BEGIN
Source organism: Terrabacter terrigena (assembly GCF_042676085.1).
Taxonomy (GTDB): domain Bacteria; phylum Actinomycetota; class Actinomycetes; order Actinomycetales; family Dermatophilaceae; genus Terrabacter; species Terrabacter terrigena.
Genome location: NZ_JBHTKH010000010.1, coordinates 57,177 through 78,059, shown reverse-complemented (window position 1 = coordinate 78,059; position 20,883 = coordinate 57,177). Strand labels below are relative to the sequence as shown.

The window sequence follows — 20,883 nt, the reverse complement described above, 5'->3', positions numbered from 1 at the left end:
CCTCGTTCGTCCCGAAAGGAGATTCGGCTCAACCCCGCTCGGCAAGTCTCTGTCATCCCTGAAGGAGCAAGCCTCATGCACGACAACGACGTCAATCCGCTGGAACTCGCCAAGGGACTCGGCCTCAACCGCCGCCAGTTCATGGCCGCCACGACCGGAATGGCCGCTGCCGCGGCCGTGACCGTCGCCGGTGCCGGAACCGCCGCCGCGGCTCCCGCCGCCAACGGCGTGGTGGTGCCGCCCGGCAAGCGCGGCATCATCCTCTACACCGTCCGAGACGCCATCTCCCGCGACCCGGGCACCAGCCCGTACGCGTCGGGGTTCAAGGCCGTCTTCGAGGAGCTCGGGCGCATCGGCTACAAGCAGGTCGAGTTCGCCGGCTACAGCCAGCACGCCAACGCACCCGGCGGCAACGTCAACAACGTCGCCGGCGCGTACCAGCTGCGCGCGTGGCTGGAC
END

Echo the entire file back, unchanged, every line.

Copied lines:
Source organism: Terrabacter terrigena (assembly GCF_042676085.1).
Taxonomy (GTDB): domain Bacteria; phylum Actinomycetota; class Actinomycetes; order Actinomycetales; family Dermatophilaceae; genus Terrabacter; species Terrabacter terrigena.
Genome location: NZ_JBHTKH010000010.1, coordinates 57,177 through 78,059, shown reverse-complemented (window position 1 = coordinate 78,059; position 20,883 = coordinate 57,177). Strand labels below are relative to the sequence as shown.

The window sequence follows — 20,883 nt, the reverse complement described above, 5'->3', positions numbered from 1 at the left end:
CCTCGTTCGTCCCGAAAGGAGATTCGGCTCAACCCCGCTCGGCAAGTCTCTGTCATCCCTGAAGGAGCAAGCCTCATGCACGACAACGACGTCAATCCGCTGGAACTCGCCAAGGGACTCGGCCTCAACCGCCGCCAGTTCATGGCCGCCACGACCGGAATGGCCGCTGCCGCGGCCGTGACCGTCGCCGGTGCCGGAACCGCCGCCGCGGCTCCCGCCGCCAACGGCGTGGTGGTGCCGCCCGGCAAGCGCGGCATCATCCTCTACACCGTCCGAGACGCCATCTCCCGCGACCCGGGCACCAGCCCGTACGCGTCGGGGTTCAAGGCCGTCTTCGAGGAGCTCGGGCGCATCGGCTACAAGCAGGTCGAGTTCGCCGGCTACAGCCAGCACGCCAACGCACCCGGCGGCAACGTCAACAACGTCGCCGGCGCGTACCAGCTGCGCGCGTGGCTGGAC